Strategic Instruction Model (SIM) Paraphrasing Learning Strategy developed by the center.

The Paraphrasing Strategy is designed to help students focus on the most important information in a passage. Students read short passages of materials, identify the main idea and details, and rephrase the content in their own words. The Paraphrasing Strategy is designed to help students focus on the most important information in a passage. Students read short passages of materials, identify the main idea and details, and rephrase the content in their own words. Using grade-level materials, students performed at a 48 percent comprehension rate before learning the strategy. After learning the strategy, these students comprehended 84 percent of the material.

That is exactly what students do when they learn to take notes from what they read in the ASW Reading, Writing, and Study Skills Program and the ASW Premium program. The programs incorporate a visual/kinesthetic method for teaching kids of all ages how to read for meaning. The program addresses how children acquire information. They include strategies for learning how to paraphrase critical information, picture (visualize) information and use color-coding to promote understanding and remembering, write sentences and paragraphs, monitor their work for errors, and confidently approach and take tests.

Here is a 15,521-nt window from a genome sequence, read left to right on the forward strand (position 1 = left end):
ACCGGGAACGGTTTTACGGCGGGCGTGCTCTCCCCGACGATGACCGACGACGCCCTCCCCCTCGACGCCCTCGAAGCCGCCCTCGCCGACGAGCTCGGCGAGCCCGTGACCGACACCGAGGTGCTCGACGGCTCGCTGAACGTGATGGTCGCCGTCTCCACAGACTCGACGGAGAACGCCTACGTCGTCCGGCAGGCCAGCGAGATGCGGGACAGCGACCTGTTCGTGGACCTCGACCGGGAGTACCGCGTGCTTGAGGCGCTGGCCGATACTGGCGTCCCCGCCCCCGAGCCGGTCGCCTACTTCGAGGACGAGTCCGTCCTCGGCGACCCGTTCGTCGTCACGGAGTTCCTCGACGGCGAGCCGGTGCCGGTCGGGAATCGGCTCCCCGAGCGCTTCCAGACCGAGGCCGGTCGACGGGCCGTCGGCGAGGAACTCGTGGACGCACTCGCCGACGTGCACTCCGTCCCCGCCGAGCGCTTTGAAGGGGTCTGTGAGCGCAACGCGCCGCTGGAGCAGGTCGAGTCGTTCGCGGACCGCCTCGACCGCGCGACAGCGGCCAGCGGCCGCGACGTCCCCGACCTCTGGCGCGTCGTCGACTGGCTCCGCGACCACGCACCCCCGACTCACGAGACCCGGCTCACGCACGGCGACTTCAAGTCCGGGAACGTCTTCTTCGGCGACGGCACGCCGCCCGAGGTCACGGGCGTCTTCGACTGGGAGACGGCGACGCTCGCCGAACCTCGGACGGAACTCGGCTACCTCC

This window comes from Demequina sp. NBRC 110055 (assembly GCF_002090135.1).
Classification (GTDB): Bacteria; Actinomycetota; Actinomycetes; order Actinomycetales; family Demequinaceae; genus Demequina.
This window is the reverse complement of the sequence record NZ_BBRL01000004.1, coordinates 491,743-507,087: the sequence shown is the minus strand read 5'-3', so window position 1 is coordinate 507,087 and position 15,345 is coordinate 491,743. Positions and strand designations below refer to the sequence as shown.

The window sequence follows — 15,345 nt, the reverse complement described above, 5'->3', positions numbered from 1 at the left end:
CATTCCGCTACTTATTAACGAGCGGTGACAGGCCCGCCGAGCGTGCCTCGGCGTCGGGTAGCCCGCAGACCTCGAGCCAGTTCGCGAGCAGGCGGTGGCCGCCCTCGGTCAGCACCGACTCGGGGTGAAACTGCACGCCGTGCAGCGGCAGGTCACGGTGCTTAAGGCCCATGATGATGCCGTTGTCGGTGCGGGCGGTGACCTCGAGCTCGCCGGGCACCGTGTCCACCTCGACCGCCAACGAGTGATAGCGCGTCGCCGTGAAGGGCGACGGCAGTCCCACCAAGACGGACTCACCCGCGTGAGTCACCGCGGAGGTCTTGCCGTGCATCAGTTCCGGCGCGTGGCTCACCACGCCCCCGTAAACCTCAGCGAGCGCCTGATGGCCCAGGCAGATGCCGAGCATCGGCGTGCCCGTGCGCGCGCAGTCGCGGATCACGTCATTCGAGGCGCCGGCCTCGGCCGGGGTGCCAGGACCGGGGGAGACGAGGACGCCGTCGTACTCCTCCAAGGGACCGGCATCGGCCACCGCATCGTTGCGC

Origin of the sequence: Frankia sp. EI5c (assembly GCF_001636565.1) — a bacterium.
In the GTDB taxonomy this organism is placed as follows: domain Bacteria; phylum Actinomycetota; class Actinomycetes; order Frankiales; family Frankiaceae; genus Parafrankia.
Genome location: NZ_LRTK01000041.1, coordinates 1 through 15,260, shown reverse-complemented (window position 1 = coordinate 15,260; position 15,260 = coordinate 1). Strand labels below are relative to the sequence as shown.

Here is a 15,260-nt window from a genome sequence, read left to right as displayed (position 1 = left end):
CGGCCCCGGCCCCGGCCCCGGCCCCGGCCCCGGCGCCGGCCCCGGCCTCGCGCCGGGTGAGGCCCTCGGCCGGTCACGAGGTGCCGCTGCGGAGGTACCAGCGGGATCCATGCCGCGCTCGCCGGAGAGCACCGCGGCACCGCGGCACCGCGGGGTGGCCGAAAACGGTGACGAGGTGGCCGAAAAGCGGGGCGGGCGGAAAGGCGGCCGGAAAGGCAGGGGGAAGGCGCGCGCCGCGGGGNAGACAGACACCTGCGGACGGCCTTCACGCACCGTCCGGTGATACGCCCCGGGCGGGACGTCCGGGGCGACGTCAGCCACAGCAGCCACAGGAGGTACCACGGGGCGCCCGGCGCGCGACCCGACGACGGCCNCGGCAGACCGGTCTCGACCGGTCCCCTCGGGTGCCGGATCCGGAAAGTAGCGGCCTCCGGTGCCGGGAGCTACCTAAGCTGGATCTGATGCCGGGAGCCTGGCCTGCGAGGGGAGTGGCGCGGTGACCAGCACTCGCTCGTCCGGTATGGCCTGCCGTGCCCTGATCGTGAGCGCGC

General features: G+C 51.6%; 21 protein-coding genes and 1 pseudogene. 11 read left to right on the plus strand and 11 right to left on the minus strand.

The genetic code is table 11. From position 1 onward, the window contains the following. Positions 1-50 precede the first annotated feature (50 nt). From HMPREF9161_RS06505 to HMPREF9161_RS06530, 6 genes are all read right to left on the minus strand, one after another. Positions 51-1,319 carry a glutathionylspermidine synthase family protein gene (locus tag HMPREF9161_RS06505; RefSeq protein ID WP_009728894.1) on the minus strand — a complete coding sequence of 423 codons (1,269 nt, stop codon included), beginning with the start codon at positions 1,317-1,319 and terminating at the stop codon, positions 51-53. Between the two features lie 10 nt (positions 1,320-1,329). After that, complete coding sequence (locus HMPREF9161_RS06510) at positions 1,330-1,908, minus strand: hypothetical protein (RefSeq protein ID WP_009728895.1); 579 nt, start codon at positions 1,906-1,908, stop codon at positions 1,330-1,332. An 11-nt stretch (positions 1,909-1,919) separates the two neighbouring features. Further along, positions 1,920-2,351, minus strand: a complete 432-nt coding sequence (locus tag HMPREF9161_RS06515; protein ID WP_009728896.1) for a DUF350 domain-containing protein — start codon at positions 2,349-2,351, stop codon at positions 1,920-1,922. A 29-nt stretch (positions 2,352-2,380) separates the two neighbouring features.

Additionally, when reading, students learn how to take notes, use graphic organizers, identify connections, identify pairs of items, create mnemonic devices, create study cards, and use the study cards or graphic organizers to learn the information. Research has shown that before students learned this strategy, they correctly answered an average of only 8 percent of test questions related to paired information when the paired information was identified for them. After they mastered the strategy, they correctly answered an average of 85 percent of the questions about paired information that was identified for them. When given reading passages to study on their own, they answered an average of 22 percent of test questions correctly before instruction in the strategy versus answering 76 percent correctly after mastering the strategy.

Paragraph Writing Strategies